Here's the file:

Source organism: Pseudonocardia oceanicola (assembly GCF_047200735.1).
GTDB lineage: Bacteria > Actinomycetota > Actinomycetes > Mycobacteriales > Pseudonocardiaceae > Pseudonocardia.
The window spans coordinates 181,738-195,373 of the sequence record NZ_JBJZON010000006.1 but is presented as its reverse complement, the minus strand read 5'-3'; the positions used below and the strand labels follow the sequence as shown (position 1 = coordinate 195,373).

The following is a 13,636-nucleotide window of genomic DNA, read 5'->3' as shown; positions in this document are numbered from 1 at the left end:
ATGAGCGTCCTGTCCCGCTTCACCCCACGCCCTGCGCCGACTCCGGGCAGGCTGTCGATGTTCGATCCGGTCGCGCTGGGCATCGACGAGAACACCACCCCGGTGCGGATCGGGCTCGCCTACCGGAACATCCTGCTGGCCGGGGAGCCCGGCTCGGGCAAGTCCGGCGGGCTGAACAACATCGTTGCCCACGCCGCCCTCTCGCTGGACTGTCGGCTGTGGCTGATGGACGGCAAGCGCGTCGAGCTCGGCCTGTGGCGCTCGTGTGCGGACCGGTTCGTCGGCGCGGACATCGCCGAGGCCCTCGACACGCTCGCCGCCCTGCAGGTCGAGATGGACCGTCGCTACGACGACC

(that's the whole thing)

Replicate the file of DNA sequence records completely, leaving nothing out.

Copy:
Source organism: Pseudonocardia oceanicola (assembly GCF_047200735.1).
GTDB lineage: Bacteria > Actinomycetota > Actinomycetes > Mycobacteriales > Pseudonocardiaceae > Pseudonocardia.
The window spans coordinates 181,738-195,373 of the sequence record NZ_JBJZON010000006.1 but is presented as its reverse complement, the minus strand read 5'-3'; the positions used below and the strand labels follow the sequence as shown (position 1 = coordinate 195,373).

The following is a 13,636-nucleotide window of genomic DNA, read 5'->3' as shown; positions in this document are numbered from 1 at the left end:
ATGAGCGTCCTGTCCCGCTTCACCCCACGCCCTGCGCCGACTCCGGGCAGGCTGTCGATGTTCGATCCGGTCGCGCTGGGCATCGACGAGAACACCACCCCGGTGCGGATCGGGCTCGCCTACCGGAACATCCTGCTGGCCGGGGAGCCCGGCTCGGGCAAGTCCGGCGGGCTGAACAACATCGTTGCCCACGCCGCCCTCTCGCTGGACTGTCGGCTGTGGCTGATGGACGGCAAGCGCGTCGAGCTCGGCCTGTGGCGCTCGTGTGCGGACCGGTTCGTCGGCGCGGACATCGCCGAGGCCCTCGACACGCTCGCCGCCCTGCAGGTCGAGATGGACCGTCGCTACGACGACC